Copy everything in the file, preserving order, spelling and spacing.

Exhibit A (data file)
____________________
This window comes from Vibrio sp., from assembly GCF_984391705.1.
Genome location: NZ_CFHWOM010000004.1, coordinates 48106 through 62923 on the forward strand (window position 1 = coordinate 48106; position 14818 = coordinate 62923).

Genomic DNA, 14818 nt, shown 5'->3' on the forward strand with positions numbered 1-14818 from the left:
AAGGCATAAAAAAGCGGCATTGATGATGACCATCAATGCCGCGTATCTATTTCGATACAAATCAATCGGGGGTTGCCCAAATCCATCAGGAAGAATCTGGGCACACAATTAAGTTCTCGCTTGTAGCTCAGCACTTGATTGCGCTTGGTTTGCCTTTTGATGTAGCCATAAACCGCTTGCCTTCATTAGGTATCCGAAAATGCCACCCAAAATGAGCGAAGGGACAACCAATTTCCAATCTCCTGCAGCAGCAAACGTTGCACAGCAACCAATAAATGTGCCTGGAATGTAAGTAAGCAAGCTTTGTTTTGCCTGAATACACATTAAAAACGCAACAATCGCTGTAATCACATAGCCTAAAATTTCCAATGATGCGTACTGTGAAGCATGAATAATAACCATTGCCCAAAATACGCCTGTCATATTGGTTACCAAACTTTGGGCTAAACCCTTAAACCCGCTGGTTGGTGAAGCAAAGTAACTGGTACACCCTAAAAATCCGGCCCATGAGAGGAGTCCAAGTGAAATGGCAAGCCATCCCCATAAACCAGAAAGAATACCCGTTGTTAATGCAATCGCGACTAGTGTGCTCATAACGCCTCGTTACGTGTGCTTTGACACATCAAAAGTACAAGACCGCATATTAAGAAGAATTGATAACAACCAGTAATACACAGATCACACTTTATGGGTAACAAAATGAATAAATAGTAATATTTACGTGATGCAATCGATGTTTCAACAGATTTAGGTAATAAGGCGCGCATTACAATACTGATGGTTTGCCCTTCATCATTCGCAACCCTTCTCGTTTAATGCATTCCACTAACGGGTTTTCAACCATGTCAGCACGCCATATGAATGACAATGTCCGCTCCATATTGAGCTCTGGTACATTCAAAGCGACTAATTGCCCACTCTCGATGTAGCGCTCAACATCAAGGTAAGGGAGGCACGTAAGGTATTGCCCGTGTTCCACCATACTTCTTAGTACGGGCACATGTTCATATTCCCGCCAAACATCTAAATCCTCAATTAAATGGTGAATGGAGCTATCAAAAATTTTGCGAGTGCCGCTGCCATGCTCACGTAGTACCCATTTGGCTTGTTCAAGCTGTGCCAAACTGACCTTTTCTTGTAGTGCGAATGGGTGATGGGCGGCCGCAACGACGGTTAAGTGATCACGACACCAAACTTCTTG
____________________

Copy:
This window comes from Vibrio sp., from assembly GCF_984391705.1.
Genome location: NZ_CFHWOM010000004.1, coordinates 48106 through 62923 on the forward strand (window position 1 = coordinate 48106; position 14818 = coordinate 62923).

Genomic DNA, 14818 nt, shown 5'->3' on the forward strand with positions numbered 1-14818 from the left:
AAGGCATAAAAAAGCGGCATTGATGATGACCATCAATGCCGCGTATCTATTTCGATACAAATCAATCGGGGGTTGCCCAAATCCATCAGGAAGAATCTGGGCACACAATTAAGTTCTCGCTTGTAGCTCAGCACTTGATTGCGCTTGGTTTGCCTTTTGATGTAGCCATAAACCGCTTGCCTTCATTAGGTATCCGAAAATGCCACCCAAAATGAGCGAAGGGACAACCAATTTCCAATCTCCTGCAGCAGCAAACGTTGCACAGCAACCAATAAATGTGCCTGGAATGTAAGTAAGCAAGCTTTGTTTTGCCTGAATACACATTAAAAACGCAACAATCGCTGTAATCACATAGCCTAAAATTTCCAATGATGCGTACTGTGAAGCATGAATAATAACCATTGCCCAAAATACGCCTGTCATATTGGTTACCAAACTTTGGGCTAAACCCTTAAACCCGCTGGTTGGTGAAGCAAAGTAACTGGTACACCCTAAAAATCCGGCCCATGAGAGGAGTCCAAGTGAAATGGCAAGCCATCCCCATAAACCAGAAAGAATACCCGTTGTTAATGCAATCGCGACTAGTGTGCTCATAACGCCTCGTTACGTGTGCTTTGACACATCAAAAGTACAAGACCGCATATTAAGAAGAATTGATAACAACCAGTAATACACAGATCACACTTTATGGGTAACAAAATGAATAAATAGTAATATTTACGTGATGCAATCGATGTTTCAACAGATTTAGGTAATAAGGCGCGCATTACAATACTGATGGTTTGCCCTTCATCATTCGCAACCCTTCTCGTTTAATGCATTCCACTAACGGGTTTTCAACCATGTCAGCACGCCATATGAATGACAATGTCCGCTCCATATTGAGCTCTGGTACATTCAAAGCGACTAATTGCCCACTCTCGATGTAGCGCTCAACATCAAGGTAAGGGAGGCACGTAAGGTATTGCCCGTGTTCCACCATACTTCTTAGTACGGGCACATGTTCATATTCCCGCCAAACATCTAAATCCTCAATTAAATGGTGAATGGAGCTATCAAAAATTTTGCGAGTGCCGCTGCCATGCTCACGTAGTACCCATTTGGCTTGTTCAAGCTGTGCCAAACTGACCTTTTCTTGTAGTGCGAATGGGTGATGGGCGGCCGCAACGACGGTTAAGTGATCACGACACCAAACTTCTTG